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Gluteal Fascia (Right)
Connective Tissue

Gluteal Fascia (Right)

Fascia glutea

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The gluteal fascia is a deep epimysial fascia that covers the gluteal muscles. It is thin over gluteus maximus muscle and thicker over the anterior two-thirds of gluteus medius muscle, where it is known as the gluteal aponeurosis.

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Anatomical Relations

Proximally, the superficial layer of the gluteal fascia is continuous with the superficial layer of the posterior layer of the thoracolumbar fascia, while its deeper layer is attached to the lateral border of the iliac crest (Huang et al., 2013). The anterior two thirds of gluteus medius muscle is covered by a thicker extension of the gluteal fascia known as the gluteal aponeurosis, which lies between the iliac crest and the superior border of the gluteus maximus muscle. Distally and laterally, both layers are continuous with the iliotibial tract, the fascia lata of the thigh, and the femur. It also attaches to the sacrum and coccyx medially.


The gluteal fascia separates the superficial surfaces of the gluteal muscles from the overlying adipose tissue. It forms a plane that enables gliding between gluteus medius and maximus muscles, in spite of their different fiber orientation.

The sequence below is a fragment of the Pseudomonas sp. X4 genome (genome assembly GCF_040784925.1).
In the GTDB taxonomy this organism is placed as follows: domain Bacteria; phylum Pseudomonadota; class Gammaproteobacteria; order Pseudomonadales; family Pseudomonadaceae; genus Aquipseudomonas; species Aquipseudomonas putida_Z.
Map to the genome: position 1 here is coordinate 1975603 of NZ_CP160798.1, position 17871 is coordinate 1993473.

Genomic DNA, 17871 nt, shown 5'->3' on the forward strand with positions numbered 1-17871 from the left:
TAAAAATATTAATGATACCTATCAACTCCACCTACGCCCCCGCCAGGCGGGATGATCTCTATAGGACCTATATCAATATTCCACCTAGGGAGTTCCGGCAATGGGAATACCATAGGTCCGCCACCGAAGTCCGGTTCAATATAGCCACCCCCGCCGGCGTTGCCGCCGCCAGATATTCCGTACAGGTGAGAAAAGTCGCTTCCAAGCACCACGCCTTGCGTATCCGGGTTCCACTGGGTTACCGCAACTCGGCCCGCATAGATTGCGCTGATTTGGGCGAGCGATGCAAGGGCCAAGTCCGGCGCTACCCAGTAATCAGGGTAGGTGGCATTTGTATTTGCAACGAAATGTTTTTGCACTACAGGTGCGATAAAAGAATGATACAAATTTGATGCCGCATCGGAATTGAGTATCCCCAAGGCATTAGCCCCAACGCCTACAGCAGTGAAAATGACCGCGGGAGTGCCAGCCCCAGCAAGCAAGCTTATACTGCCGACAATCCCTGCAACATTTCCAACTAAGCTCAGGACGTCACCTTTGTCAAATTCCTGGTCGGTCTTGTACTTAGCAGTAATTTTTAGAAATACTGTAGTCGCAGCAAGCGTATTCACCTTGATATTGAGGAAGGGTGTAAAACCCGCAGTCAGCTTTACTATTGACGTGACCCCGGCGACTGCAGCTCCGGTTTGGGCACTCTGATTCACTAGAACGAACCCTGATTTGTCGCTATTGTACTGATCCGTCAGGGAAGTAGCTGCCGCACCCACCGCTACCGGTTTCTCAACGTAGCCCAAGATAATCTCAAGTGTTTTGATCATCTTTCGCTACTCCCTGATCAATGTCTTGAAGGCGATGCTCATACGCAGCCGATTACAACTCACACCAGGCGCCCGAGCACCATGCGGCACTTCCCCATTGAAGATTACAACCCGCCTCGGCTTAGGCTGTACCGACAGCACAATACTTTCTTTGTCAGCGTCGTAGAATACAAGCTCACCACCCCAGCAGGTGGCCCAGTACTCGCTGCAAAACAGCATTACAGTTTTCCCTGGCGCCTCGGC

List of Clinical Correlates

—Proximal iliotibial syndrome


Huang, B. K., Campos, J. C., Michael Peschka, P. G., Pretterklieber, M. L., Skaf, A. Y., Chung, C. B. and Pathria, M. N. (2013) 'Injury of the gluteal aponeurotic fascia and proximal iliotibial band: anatomy, pathologic conditions, and MR imaging', Radiographics, 33(5), pp. 1437-52.

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The fascia is also defined as a “the fascial system consists of the three-dimensional continuum of soft, collagen containing, loose and dense fibrous connective tissues that permeate the body” by Fascia Nomenclature Committee (Bordoni and Whitte, 2018), an as “masses of connective tissue large enough to be visible to the unaided eye” by Gray’s Anatomy (Standring, 2016).

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